Lu Junyi - Wu Yong's Poem

Wu Yong's Poem

When Wu Yong goes to Lu Junyi's house to predict his fortune, he lies to the latter that he will meet with a disaster within 100 days. Lu Junyi is superstitious and he believes Wu Yong, so he asks Wu for advice on avoiding the calamity. Wu Yong tells him to leave home and head southeast for beyond 1,000 li. Before leaving, Wu Yong also reads a poem for Lu Junyi, which Lu writes himself on a wall in his house. The poem is as follows:


In a thicket of reeds and flowers lies a small boat,


A talented man coincidentally passes through this place.


If the virtuous man can understand the meaning of this,


He will have no worries about evading disaster.

The first Chinese character in each of the four lines (in bold) when combined reads "lu jun yi fan" (Chinese: 蘆俊義反; pinyin: lú jùn yì fǎn), which means "Lu Junyi rebels". However, the lu (蘆) in the poem is a homonym of the lu (盧) in Lu Junyi's name. The poem is later used as evidence against Lu Junyi when he is framed for collaborating with outlaws.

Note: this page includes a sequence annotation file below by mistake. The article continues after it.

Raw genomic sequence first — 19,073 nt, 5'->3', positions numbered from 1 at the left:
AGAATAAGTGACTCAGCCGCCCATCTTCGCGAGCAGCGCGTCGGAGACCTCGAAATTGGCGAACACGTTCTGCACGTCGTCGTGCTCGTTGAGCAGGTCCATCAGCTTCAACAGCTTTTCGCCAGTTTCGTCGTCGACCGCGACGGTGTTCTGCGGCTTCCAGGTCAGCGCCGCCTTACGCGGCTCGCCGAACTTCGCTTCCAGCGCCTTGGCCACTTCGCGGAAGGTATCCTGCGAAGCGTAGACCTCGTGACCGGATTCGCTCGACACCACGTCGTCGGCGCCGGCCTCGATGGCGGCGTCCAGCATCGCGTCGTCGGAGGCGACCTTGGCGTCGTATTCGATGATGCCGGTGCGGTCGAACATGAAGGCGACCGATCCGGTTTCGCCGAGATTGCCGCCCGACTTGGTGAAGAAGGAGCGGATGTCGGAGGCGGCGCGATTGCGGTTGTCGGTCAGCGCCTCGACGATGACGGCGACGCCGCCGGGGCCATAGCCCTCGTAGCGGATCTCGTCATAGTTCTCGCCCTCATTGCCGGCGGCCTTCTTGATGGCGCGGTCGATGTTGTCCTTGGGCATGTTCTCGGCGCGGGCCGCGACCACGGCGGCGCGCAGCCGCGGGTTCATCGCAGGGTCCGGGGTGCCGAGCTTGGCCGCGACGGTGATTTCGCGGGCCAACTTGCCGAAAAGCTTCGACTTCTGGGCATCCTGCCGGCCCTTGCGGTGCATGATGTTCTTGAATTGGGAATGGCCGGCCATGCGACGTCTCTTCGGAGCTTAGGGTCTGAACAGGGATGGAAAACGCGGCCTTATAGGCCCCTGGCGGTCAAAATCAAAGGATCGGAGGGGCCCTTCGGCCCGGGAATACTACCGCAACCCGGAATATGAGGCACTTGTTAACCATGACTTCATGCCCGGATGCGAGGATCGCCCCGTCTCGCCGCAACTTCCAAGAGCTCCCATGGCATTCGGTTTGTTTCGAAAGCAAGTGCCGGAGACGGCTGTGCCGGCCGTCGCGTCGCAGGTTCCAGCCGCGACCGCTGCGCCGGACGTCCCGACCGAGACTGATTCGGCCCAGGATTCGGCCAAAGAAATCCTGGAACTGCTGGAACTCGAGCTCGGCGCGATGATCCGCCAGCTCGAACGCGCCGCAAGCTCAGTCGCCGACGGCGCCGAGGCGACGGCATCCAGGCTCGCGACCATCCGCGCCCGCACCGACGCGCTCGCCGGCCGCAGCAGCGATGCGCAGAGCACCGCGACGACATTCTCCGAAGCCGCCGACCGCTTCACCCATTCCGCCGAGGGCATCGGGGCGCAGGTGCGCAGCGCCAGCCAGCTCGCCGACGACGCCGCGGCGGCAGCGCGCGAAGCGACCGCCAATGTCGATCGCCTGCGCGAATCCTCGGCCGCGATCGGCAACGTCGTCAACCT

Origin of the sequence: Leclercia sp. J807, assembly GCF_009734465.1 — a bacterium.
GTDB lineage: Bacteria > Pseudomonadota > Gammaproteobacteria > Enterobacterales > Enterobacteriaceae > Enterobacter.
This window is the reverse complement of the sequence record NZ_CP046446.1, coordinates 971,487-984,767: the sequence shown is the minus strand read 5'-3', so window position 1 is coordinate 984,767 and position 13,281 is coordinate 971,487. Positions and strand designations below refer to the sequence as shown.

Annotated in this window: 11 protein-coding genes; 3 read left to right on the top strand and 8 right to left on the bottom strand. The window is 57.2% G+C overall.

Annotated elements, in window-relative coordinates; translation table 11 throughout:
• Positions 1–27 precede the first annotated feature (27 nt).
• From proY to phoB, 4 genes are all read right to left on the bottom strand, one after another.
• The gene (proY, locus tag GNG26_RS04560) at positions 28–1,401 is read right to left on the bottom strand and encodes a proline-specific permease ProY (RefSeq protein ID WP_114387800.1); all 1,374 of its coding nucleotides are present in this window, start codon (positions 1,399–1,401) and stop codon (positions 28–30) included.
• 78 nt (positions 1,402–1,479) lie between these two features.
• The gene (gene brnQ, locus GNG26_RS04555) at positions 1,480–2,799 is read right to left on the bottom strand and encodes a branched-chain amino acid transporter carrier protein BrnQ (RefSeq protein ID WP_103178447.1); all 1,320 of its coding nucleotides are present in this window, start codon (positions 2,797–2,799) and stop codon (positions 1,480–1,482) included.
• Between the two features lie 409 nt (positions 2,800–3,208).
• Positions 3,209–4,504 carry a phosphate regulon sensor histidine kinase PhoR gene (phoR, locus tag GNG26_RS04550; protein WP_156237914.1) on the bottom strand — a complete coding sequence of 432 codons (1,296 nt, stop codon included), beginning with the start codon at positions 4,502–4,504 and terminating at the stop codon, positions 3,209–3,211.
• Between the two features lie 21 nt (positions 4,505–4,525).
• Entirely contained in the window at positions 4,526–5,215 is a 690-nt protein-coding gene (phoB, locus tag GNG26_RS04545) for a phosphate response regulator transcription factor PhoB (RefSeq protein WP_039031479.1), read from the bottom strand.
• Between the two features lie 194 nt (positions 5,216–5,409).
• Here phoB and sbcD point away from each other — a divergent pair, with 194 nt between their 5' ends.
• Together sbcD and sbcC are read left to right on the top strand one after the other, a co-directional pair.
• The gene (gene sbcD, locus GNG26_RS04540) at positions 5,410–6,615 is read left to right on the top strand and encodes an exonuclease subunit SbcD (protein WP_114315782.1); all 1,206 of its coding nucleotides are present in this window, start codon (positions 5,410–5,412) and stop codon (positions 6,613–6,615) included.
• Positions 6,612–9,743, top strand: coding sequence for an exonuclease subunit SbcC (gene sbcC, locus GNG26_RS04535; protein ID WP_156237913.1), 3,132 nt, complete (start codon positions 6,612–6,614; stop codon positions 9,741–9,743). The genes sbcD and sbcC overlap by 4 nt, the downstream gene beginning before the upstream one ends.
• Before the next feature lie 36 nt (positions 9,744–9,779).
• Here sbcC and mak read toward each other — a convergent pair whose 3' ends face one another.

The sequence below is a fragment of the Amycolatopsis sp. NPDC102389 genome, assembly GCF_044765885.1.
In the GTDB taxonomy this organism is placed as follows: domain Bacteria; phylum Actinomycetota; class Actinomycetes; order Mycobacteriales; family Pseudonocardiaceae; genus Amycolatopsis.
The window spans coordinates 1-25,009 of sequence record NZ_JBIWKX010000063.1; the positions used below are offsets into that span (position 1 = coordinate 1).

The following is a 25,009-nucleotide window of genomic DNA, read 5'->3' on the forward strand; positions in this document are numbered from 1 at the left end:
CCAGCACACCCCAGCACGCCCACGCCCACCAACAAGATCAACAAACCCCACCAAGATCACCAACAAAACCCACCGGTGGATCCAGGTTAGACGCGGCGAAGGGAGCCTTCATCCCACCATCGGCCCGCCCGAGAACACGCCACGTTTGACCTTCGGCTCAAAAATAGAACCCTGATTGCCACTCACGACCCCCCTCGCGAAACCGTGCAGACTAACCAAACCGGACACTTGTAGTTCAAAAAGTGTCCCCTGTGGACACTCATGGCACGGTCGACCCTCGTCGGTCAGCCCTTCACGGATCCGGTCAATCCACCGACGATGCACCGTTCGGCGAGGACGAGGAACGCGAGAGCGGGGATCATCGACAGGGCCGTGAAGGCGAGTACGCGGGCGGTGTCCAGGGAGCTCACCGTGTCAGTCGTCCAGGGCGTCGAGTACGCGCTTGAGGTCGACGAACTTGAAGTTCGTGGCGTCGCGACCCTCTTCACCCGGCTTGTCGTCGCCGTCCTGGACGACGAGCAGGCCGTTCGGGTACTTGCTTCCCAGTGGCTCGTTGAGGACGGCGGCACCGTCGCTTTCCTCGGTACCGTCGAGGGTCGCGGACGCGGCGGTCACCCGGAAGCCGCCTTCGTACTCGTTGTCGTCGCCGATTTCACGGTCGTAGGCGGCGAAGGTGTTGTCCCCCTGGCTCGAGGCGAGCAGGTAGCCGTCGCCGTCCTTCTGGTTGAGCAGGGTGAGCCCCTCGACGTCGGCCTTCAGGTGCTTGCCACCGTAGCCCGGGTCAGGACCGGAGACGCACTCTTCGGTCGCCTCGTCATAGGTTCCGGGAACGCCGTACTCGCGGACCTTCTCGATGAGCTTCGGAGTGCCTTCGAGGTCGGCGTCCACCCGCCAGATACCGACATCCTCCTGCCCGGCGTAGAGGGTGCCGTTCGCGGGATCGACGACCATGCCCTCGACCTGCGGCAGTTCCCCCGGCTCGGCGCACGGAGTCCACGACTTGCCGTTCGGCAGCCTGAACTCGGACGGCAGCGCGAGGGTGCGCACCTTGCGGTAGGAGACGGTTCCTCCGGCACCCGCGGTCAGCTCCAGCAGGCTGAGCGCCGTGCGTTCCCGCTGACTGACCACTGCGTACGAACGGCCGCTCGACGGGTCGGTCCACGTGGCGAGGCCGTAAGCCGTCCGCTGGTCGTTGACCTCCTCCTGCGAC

Read more about this topic:  Lu Junyi

Famous quotes containing the words poem and/or yong:

    Stir of time, the sequence
    returning upon itself, branching
    a new way. To suffer, pains, hope.
    The attention
    lives in it as a poem lives or a song
    going under the skin of memory.
    Denise Levertov (b. 1923)

    Hail, comly and clene,
    Hail, yong child!
    Hail, maker, as I meene,
    Of a maden so milde!
    —Unknown. The Second Shepherd’s Play (l. 6–8)